Disclaimer: This post concerns epistemology rather than ontology. Claims are not about what “seemingly physics-independent” phenomena exist, and how they are, but rather concern how we form ideas about such things.


Our brains, as physical objects, physically create and utilize various concepts - including seemingly “physics-independent” concepts such as morality, selfhood, and the sentience of others. Their physical origins cast doubt on whether these physically-formed, “seemingly physics-independent” concepts truly reflect corresponding supposedly “non-physical” realities.

This doesn’t refute the existence or nature of the phenomena these concepts represent. However, our material construction of concepts implies that these “physics-independent” phenomena, if real, may not necessarily play any role in the construction of the respective concepts. Viewing ourselves as “concept classifiers” clarifies our understanding of how these concepts of seemingly physics-independent phenomena physically came to be.


This post makes the uncontroversial assumption that physical reality exists, and suggests the following:

Any “layer” of reality that we perceive as being “over and above” physics, is merely our brains’ interpretation of physical reality (i.e., concepts). They may appear as “physics-independent things” but they are, in fact, part of how our brains process physical reality, and are physically-constructed. Hence, the concepts do not necessarily accurately describe things “over and above” physics.1

This perspective, which may or may not sound trivial, often has more implications than we realize. By understanding it deeply, we can gain clarity on subjects like metaethics, philosophy of mind, and personal identity. This viewpoint doesn’t necessarily disprove dualism, but it does allow us to comfortably entertain anti-realist perspectives as well as question the extent of our knowledge about certain concepts.

Brian Tomasik’s idea of “sentience classifiers”, processes that may exist in our brains, is helpful for understanding this insight in the context of classifying systems as sentient or not. This “classifier” framework might be generalizable to concepts in other domains. We might term these “concept classifiers”.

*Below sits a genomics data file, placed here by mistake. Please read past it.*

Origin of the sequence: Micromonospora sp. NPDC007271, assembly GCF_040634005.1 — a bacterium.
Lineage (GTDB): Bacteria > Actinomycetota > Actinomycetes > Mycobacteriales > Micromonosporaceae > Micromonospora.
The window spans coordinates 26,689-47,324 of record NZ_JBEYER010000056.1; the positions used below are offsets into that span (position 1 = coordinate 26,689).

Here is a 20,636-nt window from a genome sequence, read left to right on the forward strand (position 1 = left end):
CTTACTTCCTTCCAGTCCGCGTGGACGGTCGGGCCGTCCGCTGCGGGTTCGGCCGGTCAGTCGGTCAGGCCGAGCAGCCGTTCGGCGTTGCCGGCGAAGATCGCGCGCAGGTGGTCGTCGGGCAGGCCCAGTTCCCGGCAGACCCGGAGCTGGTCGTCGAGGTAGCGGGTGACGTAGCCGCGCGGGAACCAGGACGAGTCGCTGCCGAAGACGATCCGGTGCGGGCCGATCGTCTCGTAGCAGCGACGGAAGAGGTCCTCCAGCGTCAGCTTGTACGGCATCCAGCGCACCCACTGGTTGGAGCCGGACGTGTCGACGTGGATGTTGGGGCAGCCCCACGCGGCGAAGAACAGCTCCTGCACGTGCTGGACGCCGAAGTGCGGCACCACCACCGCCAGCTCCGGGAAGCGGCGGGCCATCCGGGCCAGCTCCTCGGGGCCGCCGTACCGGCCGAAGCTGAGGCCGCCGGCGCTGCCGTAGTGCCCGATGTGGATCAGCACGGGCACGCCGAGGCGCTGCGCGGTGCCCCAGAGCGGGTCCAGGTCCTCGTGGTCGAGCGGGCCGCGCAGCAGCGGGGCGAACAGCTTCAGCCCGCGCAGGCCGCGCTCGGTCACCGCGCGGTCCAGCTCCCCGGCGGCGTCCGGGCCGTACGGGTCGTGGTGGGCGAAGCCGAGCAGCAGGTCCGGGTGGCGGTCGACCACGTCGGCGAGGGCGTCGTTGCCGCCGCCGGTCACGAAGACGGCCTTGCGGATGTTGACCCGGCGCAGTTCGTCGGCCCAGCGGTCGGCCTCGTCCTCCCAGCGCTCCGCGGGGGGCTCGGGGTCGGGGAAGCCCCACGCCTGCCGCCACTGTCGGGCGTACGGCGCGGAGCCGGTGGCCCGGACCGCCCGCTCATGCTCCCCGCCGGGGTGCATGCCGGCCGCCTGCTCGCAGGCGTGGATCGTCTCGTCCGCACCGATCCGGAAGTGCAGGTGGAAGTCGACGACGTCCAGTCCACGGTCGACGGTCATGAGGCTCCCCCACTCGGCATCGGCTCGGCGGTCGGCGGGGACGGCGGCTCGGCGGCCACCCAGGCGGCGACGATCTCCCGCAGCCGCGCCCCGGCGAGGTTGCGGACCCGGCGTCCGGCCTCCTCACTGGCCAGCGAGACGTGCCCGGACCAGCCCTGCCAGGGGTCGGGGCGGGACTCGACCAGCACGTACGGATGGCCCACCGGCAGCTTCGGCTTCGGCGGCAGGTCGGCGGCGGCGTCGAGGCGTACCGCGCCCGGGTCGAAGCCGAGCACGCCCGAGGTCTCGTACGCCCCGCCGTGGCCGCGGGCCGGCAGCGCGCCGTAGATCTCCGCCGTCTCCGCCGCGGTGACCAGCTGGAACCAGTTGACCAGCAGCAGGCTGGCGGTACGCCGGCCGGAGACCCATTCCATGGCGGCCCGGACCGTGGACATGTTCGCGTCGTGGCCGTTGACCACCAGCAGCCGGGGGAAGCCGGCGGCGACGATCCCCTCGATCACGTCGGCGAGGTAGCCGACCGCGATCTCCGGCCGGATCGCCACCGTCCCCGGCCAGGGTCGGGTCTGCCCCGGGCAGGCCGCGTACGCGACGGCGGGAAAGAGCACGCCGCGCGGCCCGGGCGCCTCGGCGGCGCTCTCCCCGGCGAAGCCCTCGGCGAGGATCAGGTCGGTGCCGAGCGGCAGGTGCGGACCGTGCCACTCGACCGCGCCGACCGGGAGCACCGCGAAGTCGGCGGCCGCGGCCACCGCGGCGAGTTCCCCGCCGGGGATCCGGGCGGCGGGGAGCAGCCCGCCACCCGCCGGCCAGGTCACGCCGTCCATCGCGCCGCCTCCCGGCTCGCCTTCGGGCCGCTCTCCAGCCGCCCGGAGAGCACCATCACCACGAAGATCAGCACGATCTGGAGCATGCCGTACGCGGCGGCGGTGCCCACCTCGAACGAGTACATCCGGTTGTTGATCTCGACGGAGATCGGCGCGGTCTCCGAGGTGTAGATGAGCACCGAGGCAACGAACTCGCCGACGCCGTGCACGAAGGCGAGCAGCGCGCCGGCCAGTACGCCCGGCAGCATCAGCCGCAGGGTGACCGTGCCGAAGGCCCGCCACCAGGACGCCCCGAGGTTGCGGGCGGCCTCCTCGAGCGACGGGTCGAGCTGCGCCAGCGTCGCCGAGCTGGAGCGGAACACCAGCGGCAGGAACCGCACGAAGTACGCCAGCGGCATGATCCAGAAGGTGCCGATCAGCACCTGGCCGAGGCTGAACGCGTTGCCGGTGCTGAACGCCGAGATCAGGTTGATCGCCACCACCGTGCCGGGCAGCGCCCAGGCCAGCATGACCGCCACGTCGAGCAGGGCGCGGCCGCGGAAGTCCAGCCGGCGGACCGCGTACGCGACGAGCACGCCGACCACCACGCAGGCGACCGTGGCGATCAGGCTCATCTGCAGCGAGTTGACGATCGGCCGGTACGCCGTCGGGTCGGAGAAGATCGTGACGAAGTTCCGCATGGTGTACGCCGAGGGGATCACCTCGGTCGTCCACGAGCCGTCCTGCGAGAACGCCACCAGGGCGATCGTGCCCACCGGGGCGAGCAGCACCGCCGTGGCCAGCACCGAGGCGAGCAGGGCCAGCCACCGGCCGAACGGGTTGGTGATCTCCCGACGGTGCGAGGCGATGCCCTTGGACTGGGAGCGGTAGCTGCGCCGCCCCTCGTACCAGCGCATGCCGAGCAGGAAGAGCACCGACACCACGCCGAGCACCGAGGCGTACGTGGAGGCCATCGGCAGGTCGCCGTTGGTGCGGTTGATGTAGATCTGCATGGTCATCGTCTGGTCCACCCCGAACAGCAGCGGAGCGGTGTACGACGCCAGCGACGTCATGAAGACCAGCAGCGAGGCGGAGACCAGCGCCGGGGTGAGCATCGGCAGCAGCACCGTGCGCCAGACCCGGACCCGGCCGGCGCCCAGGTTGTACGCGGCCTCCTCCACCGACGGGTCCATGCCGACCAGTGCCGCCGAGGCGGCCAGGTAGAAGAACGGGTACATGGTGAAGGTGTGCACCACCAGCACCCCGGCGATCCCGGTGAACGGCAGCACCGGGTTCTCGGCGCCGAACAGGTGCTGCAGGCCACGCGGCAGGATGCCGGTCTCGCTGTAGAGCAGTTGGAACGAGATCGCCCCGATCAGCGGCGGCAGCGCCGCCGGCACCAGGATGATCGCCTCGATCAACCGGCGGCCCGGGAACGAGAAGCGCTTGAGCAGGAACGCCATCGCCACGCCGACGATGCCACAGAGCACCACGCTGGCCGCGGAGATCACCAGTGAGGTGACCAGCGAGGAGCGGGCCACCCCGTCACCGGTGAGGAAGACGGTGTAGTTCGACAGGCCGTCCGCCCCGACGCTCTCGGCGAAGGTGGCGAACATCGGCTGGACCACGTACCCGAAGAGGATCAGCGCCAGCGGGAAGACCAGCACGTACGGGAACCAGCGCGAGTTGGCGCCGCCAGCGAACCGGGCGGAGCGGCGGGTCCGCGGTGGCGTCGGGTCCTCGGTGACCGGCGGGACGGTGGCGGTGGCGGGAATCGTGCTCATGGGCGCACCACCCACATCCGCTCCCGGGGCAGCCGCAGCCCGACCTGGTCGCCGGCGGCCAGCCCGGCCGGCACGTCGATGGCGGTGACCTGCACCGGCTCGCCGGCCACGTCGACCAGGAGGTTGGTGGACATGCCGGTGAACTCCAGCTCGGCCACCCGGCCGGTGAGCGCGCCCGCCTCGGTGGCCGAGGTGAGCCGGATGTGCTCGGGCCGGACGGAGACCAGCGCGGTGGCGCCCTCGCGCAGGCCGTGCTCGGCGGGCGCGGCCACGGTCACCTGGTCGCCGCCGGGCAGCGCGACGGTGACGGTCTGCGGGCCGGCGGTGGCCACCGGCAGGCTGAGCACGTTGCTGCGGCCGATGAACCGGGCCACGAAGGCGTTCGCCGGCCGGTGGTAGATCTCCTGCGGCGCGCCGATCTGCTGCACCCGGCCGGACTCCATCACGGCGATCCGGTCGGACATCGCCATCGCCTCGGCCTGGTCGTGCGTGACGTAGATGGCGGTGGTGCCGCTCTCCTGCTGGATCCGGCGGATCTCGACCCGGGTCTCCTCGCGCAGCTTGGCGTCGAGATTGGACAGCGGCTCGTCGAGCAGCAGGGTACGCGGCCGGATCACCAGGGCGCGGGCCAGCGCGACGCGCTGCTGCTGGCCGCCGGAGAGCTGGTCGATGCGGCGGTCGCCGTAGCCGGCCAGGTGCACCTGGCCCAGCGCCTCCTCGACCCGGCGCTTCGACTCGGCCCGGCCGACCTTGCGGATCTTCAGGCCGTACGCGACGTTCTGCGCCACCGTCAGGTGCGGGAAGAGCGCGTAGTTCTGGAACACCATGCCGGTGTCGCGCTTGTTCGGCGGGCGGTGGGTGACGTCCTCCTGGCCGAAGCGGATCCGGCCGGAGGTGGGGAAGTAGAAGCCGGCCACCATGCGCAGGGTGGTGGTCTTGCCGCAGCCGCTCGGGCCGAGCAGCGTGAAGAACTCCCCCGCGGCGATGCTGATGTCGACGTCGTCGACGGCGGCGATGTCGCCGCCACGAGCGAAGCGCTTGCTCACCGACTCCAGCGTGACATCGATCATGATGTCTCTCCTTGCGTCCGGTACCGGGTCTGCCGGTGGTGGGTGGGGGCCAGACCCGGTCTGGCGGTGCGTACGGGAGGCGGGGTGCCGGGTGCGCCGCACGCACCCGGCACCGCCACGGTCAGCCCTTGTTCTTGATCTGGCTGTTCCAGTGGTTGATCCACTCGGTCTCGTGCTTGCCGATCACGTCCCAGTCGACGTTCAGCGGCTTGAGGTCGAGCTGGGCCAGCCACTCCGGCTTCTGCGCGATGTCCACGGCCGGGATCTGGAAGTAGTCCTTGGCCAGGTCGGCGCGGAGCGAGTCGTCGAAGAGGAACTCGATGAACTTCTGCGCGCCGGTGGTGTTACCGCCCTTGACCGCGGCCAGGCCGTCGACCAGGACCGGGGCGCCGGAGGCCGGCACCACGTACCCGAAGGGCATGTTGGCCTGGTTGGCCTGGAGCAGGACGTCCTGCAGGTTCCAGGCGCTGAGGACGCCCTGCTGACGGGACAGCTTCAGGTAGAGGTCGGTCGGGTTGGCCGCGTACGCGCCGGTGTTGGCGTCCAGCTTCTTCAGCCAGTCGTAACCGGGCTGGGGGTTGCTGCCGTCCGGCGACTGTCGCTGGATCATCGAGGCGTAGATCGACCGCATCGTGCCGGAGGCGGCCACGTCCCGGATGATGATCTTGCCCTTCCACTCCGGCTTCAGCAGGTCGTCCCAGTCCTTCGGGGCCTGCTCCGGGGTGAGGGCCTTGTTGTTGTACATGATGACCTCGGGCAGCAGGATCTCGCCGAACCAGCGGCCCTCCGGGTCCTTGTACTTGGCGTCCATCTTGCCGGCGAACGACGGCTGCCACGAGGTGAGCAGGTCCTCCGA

Warning: imperfect analogy

Bear in mind that the machine learning analogy and accompanying diagrams are simplifications; they don’t precisely match the biological processes occurring in our brains.2 Differences exist, such as how biological neurons connect compared to their artificial counterparts. Still, these analogies could provide a useful way to grasp how our brains, with “black box” biological functions, process sensory input and result in concept classification. Such mechanisms can be seen as being “trained” through evolution, philosophical reflection, and societal interactions.

Sentience classifier

We classify other systems as sentient or not sentient.

Sentience classifier

We can think of ourselves as “sentience classifiers”.

  1. We first attend to a system of interest (e.g. insects).
  2. We find that it is associated with a bunch of features (e.g. having reactive movement, a signaling mechanism, nervous system).
  3. Knowledge regarding these features activates parts of a human brain thinking about these things. This information might be assigned high/low importance (analogous to the magnitude of weights), and may qualify/disqualify the system (analogous to the sign of weights).
  4. Black box stage: some kind of complicated, but in principle, physically understandable, processing happens.